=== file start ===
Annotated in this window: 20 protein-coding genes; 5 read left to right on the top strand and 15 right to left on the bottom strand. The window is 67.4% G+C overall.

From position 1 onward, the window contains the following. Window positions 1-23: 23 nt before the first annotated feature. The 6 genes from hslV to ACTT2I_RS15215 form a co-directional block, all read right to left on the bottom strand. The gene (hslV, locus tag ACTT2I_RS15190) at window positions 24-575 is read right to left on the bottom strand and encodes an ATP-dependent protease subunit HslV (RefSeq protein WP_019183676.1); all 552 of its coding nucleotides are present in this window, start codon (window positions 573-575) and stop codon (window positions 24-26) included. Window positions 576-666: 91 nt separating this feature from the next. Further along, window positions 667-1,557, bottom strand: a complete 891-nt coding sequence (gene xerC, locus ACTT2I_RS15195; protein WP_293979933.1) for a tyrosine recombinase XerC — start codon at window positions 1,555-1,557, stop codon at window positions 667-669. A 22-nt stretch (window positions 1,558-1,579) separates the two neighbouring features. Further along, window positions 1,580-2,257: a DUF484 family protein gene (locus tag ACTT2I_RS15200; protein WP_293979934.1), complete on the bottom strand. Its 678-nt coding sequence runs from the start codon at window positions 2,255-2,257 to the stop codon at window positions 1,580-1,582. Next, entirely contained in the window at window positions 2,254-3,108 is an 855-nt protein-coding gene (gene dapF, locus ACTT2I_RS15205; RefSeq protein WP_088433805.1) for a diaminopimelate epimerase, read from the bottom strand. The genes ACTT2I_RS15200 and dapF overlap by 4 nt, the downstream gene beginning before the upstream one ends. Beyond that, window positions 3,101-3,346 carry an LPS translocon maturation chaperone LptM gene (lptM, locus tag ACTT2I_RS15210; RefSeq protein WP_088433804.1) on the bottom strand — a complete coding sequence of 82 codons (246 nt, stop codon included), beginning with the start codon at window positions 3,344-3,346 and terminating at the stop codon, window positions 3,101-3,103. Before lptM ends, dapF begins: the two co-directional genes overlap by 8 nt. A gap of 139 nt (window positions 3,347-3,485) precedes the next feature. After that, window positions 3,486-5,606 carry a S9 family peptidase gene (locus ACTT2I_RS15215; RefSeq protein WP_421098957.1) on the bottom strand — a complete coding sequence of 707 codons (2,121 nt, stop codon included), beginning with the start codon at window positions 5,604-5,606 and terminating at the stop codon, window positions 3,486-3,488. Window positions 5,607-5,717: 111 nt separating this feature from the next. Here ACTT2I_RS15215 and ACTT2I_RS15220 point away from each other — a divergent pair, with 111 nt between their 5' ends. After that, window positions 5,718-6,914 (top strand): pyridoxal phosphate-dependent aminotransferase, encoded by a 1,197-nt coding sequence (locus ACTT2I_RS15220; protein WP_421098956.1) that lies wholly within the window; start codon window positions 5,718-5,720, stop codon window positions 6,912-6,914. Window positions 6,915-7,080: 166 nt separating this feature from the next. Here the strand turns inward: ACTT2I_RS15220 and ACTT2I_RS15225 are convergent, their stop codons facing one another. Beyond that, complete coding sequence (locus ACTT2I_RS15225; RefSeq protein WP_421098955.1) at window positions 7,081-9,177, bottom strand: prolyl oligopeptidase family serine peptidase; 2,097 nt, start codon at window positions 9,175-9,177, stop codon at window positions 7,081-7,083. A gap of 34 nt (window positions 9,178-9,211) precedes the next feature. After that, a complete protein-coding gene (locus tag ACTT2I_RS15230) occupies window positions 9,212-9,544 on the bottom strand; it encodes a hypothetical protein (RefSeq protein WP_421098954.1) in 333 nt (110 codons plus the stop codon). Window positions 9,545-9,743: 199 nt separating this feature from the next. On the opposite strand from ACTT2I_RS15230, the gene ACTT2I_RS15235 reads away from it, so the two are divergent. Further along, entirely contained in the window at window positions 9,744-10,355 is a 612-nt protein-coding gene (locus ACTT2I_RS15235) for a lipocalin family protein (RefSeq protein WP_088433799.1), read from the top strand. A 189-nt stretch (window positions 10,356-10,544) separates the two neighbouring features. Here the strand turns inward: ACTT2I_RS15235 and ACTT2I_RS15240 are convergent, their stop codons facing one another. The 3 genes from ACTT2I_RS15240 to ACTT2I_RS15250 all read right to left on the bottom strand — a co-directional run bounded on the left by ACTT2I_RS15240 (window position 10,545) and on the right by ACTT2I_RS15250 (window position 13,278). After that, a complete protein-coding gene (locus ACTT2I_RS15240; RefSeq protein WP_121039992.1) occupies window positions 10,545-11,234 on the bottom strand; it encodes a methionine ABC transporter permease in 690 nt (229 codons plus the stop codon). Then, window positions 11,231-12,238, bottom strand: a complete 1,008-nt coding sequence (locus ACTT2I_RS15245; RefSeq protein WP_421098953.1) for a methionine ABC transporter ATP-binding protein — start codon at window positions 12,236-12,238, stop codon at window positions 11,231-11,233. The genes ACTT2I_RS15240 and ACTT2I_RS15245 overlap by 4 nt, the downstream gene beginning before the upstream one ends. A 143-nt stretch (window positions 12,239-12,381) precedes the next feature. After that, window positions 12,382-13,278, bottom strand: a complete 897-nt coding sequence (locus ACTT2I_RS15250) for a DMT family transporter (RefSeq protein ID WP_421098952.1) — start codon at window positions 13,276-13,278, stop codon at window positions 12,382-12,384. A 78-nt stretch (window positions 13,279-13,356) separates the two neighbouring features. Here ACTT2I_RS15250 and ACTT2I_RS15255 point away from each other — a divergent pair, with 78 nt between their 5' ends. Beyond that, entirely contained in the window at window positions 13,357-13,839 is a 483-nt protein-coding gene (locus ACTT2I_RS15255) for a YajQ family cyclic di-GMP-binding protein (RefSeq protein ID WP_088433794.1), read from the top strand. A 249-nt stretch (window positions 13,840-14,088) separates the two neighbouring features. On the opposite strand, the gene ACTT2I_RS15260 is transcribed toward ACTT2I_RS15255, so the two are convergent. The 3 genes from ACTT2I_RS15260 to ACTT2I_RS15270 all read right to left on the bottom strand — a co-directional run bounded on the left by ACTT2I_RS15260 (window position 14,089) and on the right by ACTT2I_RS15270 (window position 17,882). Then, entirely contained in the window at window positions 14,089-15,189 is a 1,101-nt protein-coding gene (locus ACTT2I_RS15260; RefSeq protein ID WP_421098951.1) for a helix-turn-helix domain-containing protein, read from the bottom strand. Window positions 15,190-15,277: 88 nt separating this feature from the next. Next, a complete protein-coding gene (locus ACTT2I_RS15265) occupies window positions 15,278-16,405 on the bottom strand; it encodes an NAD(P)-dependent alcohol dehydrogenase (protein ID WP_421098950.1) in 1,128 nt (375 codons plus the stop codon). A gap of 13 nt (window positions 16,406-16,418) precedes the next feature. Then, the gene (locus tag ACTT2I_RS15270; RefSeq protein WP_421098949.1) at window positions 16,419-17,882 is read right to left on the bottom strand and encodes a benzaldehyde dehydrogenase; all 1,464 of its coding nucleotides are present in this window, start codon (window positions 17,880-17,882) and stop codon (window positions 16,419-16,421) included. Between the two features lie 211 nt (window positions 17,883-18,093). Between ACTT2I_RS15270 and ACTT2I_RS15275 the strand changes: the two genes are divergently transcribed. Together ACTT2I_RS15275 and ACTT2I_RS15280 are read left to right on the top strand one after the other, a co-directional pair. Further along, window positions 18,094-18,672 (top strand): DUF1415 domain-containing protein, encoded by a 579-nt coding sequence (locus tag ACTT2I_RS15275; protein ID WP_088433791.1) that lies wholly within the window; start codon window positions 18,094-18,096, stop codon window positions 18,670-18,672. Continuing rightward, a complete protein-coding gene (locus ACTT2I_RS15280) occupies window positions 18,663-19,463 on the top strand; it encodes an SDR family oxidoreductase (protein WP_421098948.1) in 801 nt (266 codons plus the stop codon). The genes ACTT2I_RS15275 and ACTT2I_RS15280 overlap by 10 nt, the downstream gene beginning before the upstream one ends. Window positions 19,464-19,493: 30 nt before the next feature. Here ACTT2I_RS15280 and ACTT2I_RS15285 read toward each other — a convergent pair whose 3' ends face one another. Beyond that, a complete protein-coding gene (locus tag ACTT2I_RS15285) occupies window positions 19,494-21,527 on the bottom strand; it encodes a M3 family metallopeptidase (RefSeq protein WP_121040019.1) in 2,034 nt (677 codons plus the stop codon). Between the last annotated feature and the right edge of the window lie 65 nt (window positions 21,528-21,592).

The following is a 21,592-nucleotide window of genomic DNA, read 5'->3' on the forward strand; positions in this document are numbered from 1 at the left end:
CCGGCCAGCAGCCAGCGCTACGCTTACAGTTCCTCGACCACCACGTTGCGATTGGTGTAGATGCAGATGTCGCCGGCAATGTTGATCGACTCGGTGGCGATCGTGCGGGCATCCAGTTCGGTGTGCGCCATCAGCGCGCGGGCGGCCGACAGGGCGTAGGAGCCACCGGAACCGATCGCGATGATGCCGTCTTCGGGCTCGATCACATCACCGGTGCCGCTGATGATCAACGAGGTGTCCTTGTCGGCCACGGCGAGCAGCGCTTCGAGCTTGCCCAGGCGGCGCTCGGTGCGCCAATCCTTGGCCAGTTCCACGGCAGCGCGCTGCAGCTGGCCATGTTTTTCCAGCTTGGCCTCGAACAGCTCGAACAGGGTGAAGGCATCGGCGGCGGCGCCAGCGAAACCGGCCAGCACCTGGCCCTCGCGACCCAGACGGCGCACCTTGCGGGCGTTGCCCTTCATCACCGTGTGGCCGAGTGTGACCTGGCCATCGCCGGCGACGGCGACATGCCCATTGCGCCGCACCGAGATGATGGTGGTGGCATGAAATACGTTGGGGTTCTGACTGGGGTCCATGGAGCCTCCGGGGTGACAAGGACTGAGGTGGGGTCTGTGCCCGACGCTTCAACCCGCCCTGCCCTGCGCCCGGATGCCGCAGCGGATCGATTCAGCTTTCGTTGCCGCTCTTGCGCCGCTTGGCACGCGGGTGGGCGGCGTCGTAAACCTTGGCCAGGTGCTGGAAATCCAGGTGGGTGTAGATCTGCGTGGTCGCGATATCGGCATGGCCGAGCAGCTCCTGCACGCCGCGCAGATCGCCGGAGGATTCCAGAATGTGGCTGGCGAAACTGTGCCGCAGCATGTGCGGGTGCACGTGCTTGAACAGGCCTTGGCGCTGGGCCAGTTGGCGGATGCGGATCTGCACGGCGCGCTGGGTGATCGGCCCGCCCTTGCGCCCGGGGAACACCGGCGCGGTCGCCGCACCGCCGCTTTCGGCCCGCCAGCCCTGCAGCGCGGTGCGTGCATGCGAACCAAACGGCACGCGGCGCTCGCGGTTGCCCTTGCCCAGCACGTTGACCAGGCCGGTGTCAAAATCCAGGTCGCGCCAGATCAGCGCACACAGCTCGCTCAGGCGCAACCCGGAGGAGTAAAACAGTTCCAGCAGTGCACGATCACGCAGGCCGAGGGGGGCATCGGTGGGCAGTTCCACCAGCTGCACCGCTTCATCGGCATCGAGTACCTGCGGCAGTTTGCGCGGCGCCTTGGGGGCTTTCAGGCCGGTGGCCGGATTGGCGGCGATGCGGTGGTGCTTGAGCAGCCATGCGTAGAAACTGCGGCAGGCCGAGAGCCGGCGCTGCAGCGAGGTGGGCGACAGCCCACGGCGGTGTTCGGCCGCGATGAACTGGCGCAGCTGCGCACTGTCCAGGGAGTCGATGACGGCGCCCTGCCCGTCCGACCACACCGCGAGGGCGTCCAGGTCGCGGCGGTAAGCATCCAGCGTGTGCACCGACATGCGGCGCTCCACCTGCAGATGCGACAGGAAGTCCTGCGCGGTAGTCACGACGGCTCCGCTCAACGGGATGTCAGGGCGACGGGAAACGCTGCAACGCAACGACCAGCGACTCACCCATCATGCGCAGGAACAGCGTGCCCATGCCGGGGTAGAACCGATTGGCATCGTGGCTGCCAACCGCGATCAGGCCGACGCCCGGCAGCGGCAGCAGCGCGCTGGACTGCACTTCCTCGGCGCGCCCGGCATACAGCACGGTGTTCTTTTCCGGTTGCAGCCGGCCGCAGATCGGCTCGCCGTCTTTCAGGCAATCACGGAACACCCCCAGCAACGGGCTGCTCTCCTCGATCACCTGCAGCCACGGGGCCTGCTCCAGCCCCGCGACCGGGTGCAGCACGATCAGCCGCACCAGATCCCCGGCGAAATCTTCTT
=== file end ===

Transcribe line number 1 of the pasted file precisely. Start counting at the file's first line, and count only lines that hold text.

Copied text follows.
Annotated in this window: 20 protein-coding genes; 5 read left to right on the top strand and 15 right to left on the bottom strand. The window is 67.4% G+C overall.